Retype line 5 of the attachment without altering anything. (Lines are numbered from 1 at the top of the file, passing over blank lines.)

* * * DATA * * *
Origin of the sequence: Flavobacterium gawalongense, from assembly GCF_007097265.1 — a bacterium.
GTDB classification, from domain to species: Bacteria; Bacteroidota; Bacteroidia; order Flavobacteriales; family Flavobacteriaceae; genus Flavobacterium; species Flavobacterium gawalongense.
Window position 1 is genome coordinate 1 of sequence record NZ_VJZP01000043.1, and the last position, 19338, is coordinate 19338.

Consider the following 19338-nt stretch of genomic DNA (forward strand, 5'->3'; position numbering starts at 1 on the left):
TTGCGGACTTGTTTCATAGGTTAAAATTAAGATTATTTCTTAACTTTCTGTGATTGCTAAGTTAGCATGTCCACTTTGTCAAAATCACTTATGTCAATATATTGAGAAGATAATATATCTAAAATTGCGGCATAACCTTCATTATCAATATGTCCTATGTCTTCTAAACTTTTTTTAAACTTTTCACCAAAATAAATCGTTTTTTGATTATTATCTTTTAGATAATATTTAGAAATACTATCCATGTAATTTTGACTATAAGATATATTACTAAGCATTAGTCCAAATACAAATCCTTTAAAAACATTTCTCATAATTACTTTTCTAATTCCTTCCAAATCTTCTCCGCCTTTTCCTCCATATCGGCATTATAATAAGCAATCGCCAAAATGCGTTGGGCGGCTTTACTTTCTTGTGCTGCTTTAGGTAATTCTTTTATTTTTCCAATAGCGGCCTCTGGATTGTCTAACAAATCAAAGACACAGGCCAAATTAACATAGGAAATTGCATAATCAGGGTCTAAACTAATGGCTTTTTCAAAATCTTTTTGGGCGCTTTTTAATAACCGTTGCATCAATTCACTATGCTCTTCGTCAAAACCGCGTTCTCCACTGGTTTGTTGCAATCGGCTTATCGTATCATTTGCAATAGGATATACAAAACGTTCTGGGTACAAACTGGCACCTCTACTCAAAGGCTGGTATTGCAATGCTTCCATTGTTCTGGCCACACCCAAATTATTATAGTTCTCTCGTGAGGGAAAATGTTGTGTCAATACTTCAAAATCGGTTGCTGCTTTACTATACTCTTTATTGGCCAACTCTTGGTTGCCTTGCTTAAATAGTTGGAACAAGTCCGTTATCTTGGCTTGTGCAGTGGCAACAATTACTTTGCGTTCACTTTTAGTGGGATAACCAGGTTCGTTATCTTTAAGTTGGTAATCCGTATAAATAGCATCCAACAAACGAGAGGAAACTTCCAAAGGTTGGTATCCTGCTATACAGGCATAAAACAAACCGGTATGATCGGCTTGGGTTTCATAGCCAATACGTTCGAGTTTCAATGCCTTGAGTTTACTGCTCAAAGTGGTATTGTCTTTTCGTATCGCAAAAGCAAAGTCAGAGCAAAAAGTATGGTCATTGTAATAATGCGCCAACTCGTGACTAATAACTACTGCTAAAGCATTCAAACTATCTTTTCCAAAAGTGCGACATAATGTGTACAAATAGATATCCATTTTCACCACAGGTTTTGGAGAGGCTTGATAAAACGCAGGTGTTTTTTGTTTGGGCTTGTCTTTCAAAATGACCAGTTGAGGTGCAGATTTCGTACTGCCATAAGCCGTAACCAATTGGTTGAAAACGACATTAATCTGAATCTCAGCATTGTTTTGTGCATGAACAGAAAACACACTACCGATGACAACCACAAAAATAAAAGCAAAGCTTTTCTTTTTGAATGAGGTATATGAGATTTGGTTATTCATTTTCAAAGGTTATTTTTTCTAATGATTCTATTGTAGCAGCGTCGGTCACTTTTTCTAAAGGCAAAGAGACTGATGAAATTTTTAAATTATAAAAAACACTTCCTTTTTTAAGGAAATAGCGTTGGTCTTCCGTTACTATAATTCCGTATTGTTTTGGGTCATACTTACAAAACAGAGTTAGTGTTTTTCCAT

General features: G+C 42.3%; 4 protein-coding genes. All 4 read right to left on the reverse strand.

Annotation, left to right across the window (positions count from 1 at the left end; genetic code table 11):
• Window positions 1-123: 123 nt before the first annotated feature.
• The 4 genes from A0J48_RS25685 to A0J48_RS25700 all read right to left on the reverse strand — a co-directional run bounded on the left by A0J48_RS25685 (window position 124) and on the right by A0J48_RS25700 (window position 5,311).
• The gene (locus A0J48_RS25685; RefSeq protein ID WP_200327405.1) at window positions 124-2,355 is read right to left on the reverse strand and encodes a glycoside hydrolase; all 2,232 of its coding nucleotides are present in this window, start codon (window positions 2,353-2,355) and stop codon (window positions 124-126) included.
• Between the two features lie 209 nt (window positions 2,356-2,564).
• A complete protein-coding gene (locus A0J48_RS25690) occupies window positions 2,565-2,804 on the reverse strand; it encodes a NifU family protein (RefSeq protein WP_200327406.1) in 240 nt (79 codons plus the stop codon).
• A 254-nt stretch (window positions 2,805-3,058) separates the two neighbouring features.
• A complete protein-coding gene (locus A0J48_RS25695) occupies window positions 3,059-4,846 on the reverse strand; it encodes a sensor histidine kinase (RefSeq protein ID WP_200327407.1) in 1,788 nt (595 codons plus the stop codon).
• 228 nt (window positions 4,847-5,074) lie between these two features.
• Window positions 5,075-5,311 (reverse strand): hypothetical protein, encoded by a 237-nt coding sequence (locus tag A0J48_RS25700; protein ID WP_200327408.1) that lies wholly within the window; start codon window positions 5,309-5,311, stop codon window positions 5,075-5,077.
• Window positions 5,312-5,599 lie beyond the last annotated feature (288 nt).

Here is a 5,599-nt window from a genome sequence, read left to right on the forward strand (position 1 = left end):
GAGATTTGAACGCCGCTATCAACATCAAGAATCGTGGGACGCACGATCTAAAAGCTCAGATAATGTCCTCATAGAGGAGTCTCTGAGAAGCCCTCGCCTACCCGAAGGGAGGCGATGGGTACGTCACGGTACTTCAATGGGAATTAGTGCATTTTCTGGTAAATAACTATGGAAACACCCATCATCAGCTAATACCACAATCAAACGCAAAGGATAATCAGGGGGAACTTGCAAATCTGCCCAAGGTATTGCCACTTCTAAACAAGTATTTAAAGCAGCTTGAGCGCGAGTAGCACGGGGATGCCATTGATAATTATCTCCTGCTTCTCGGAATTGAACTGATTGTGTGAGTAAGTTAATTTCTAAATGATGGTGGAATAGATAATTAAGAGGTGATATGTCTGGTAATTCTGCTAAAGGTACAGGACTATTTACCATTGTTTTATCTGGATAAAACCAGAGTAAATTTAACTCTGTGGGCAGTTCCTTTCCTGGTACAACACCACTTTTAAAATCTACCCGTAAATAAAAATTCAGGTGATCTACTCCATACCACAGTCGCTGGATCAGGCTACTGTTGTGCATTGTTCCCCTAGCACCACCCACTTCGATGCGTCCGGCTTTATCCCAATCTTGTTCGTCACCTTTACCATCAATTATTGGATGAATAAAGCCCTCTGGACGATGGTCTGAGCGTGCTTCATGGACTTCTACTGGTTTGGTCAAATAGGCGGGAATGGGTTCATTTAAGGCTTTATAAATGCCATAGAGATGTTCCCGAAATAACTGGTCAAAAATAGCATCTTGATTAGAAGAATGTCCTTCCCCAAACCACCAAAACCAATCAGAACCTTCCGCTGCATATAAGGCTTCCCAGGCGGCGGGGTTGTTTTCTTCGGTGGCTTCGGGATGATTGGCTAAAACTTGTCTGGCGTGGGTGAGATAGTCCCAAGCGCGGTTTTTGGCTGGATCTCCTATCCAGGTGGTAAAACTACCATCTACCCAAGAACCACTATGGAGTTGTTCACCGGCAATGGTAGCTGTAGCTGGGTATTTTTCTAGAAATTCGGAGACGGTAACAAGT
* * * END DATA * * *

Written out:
TTGCGGACTTGTTTCATAGGTTAAAATTAAGATTATTTCTTAACTTTCTGTGATTGCTAAGTTAGCATGTCCACTTTGTCAAAATCACTTATGTCAATATATTGAGAAGATAATATATCTAAAATTGCGGCATAACCTTCATTATCAATATGTCCTATGTCTTCTAAACTTTTTTTAAACTTTTCACCAAAATAAATCGTTTTTTGATTATTATCTTTTAGATAATATTTAGAAATACTATCCATGTAATTTTGACTATAAGATATATTACTAAGCATTAGTCCAAATACAAATCCTTTAAAAACATTTCTCATAATTACTTTTCTAATTCCTTCCAAATCTTCTCCGCCTTTTCCTCCATATCGGCATTATAATAAGCAATCGCCAAAATGCGTTGGGCGGCTTTACTTTCTTGTGCTGCTTTAGGTAATTCTTTTATTTTTCCAATAGCGGCCTCTGGATTGTCTAACAAATCAAAGACACAGGCCAAATTAACATAGGAAATTGCATAATCAGGGTCTAAACTAATGGCTTTTTCAAAATCTTTTTGGGCGCTTTTTAATAACCGTTGCATCAATTCACTATGCTCTTCGTCAAAACCGCGTTCTCCACTGGTTTGTTGCAATCGGCTTATCGTATCATTTGCAATAGGATATACAAAACGTTCTGGGTACAAACTGGCACCTCTACTCAAAGGCTGGTATTGCAATGCTTCCATTGTTCTGGCCACACCCAAATTATTATAGTTCTCTCGTGAGGGAAAATGTTGTGTCAATACTTCAAAATCGGTTGCTGCTTTACTATACTCTTTATTGGCCAACTCTTGGTTGCCTTGCTTAAATAGTTGGAACAAGTCCGTTATCTTGGCTTGTGCAGTGGCAACAATTACTTTGCGTTCACTTTTAGTGGGATAACCAGGTTCGTTATCTTTAAGTTGGTAATCCGTATAAATAGCATCCAACAAACGAGAGGAAACTTCCAAAGGTTGGTATCCTGCTATACAGGCATAAAACAAACCGGTATGATCGGCTTGGGTTTCATAGCCAATACGTTCGAGTTTCAATGCCTTGAGTTTACTGCTCAAAGTGGTATTGTCTTTTCGTATCGCAAAAGCAAAGTCAGAGCAAAAAGTATGGTCATTGTAATAATGCGCCAACTCGTGACTAATAACTACTGCTAAAGCATTCAAACTATCTTTTCCAAAAGTGCGACATAATGTGTACAAATAGATATCCATTTTCACCACAGGTTTTGGAGAGGCTTGATAAAACGCAGGTGTTTTTTGTTTGGGCTTGTCTTTCAAAATGACCAGTTGAGGTGCAGATTTCGTACTGCCATAAGCCGTAACCAATTGGTTGAAAACGACATTAATCTGAATCTCAGCATTGTTTTGTGCATGAACAGAAAACACACTACCGATGACAACCACAAAAATAAAAGCAAAGCTTTTCTTTTTGAATGAGGTATATGAGATTTGGTTATTCATTTTCAAAGGTTATTTTTTCTAATGATTCTATTGTAGCAGCGTCGGTCACTTTTTCTAAAGGCAAAGAGACTGATGAAATTTTTAAATTATAAAAAACACTTCCTTTTTTAAGGAAATAGCGTTGGTCTTCCGTTACTATAATTCCGTATTGTTTTGGGTCATACTTACAAAACAGAGTTAGTGTTTTTCCAT